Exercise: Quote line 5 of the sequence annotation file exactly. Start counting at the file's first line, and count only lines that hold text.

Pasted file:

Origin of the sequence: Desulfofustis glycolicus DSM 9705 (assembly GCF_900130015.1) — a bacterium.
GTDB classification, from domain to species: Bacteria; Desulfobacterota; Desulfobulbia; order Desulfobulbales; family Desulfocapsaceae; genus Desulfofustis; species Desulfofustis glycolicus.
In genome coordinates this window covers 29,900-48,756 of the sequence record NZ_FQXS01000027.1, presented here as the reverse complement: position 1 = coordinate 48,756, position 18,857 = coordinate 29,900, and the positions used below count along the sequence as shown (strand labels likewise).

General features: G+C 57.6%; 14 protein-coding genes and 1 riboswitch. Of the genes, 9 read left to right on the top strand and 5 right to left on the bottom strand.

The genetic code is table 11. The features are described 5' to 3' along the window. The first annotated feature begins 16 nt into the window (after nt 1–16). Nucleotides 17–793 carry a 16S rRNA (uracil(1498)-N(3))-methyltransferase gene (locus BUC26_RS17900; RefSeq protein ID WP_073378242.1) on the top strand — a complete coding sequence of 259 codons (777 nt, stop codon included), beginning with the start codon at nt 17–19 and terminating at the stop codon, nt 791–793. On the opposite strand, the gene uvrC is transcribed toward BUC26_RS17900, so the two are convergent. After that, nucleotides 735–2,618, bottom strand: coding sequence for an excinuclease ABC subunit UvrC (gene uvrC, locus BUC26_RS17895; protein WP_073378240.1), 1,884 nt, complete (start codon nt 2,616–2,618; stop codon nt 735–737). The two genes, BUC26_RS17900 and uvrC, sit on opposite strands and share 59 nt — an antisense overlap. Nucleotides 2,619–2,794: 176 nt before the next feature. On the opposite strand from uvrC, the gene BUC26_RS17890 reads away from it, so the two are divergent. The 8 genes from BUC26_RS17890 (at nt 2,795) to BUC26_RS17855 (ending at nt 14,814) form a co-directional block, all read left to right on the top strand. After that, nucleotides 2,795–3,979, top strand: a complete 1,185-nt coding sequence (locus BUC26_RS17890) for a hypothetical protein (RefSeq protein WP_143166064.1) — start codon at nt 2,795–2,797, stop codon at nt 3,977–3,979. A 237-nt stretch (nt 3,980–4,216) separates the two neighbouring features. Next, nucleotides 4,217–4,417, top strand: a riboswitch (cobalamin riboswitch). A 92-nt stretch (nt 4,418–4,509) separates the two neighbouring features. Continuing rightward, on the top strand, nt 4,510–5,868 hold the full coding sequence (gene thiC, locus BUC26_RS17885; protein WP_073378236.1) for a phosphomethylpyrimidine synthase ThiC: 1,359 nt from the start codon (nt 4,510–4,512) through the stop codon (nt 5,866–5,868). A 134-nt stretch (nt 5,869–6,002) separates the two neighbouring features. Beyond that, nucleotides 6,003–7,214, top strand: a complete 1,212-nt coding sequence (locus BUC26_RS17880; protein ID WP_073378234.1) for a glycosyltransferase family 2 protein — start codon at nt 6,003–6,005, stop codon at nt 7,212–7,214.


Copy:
The genetic code is table 11. The features are described 5' to 3' along the window. The first annotated feature begins 16 nt into the window (after nt 1–16). Nucleotides 17–793 carry a 16S rRNA (uracil(1498)-N(3))-methyltransferase gene (locus BUC26_RS17900; RefSeq protein ID WP_073378242.1) on the top strand — a complete coding sequence of 259 codons (777 nt, stop codon included), beginning with the start codon at nt 17–19 and terminating at the stop codon, nt 791–793. On the opposite strand, the gene uvrC is transcribed toward BUC26_RS17900, so the two are convergent. After that, nucleotides 735–2,618, bottom strand: coding sequence for an excinuclease ABC subunit UvrC (gene uvrC, locus BUC26_RS17895; protein WP_073378240.1), 1,884 nt, complete (start codon nt 2,616–2,618; stop codon nt 735–737). The two genes, BUC26_RS17900 and uvrC, sit on opposite strands and share 59 nt — an antisense overlap. Nucleotides 2,619–2,794: 176 nt before the next feature. On the opposite strand from uvrC, the gene BUC26_RS17890 reads away from it, so the two are divergent. The 8 genes from BUC26_RS17890 (at nt 2,795) to BUC26_RS17855 (ending at nt 14,814) form a co-directional block, all read left to right on the top strand. After that, nucleotides 2,795–3,979, top strand: a complete 1,185-nt coding sequence (locus BUC26_RS17890) for a hypothetical protein (RefSeq protein WP_143166064.1) — start codon at nt 2,795–2,797, stop codon at nt 3,977–3,979. A 237-nt stretch (nt 3,980–4,216) separates the two neighbouring features. Next, nucleotides 4,217–4,417, top strand: a riboswitch (cobalamin riboswitch). A 92-nt stretch (nt 4,418–4,509) separates the two neighbouring features. Continuing rightward, on the top strand, nt 4,510–5,868 hold the full coding sequence (gene thiC, locus BUC26_RS17885; protein WP_073378236.1) for a phosphomethylpyrimidine synthase ThiC: 1,359 nt from the start codon (nt 4,510–4,512) through the stop codon (nt 5,866–5,868). A 134-nt stretch (nt 5,869–6,002) separates the two neighbouring features. Beyond that, nucleotides 6,003–7,214, top strand: a complete 1,212-nt coding sequence (locus BUC26_RS17880; protein ID WP_073378234.1) for a glycosyltransferase family 2 protein — start codon at nt 6,003–6,005, stop codon at nt 7,212–7,214.